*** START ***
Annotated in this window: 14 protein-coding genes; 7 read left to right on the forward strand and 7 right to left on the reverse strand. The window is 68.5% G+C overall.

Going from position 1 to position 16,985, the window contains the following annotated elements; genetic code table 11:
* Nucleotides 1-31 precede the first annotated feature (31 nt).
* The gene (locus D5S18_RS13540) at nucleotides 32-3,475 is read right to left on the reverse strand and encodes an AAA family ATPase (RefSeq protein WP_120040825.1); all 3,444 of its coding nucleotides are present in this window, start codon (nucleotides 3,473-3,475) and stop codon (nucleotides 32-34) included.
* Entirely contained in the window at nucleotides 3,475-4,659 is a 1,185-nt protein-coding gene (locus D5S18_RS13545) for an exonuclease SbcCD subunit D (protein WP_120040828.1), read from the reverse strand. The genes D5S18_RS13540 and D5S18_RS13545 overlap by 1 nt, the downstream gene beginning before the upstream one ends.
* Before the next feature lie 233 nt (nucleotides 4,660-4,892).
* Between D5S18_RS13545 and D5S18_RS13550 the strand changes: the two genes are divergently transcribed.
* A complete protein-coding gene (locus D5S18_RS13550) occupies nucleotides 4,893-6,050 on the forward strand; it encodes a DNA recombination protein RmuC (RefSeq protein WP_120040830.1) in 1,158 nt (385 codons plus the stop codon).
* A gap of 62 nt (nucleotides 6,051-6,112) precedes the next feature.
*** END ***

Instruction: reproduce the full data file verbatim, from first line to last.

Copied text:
Annotated in this window: 14 protein-coding genes; 7 read left to right on the forward strand and 7 right to left on the reverse strand. The window is 68.5% G+C overall.

Going from position 1 to position 16,985, the window contains the following annotated elements; genetic code table 11:
* Nucleotides 1-31 precede the first annotated feature (31 nt).
* The gene (locus D5S18_RS13540) at nucleotides 32-3,475 is read right to left on the reverse strand and encodes an AAA family ATPase (RefSeq protein WP_120040825.1); all 3,444 of its coding nucleotides are present in this window, start codon (nucleotides 3,473-3,475) and stop codon (nucleotides 32-34) included.
* Entirely contained in the window at nucleotides 3,475-4,659 is a 1,185-nt protein-coding gene (locus D5S18_RS13545) for an exonuclease SbcCD subunit D (protein WP_120040828.1), read from the reverse strand. The genes D5S18_RS13540 and D5S18_RS13545 overlap by 1 nt, the downstream gene beginning before the upstream one ends.
* Before the next feature lie 233 nt (nucleotides 4,660-4,892).
* Between D5S18_RS13545 and D5S18_RS13550 the strand changes: the two genes are divergently transcribed.
* A complete protein-coding gene (locus D5S18_RS13550) occupies nucleotides 4,893-6,050 on the forward strand; it encodes a DNA recombination protein RmuC (RefSeq protein WP_120040830.1) in 1,158 nt (385 codons plus the stop codon).
* A gap of 62 nt (nucleotides 6,051-6,112) precedes the next feature.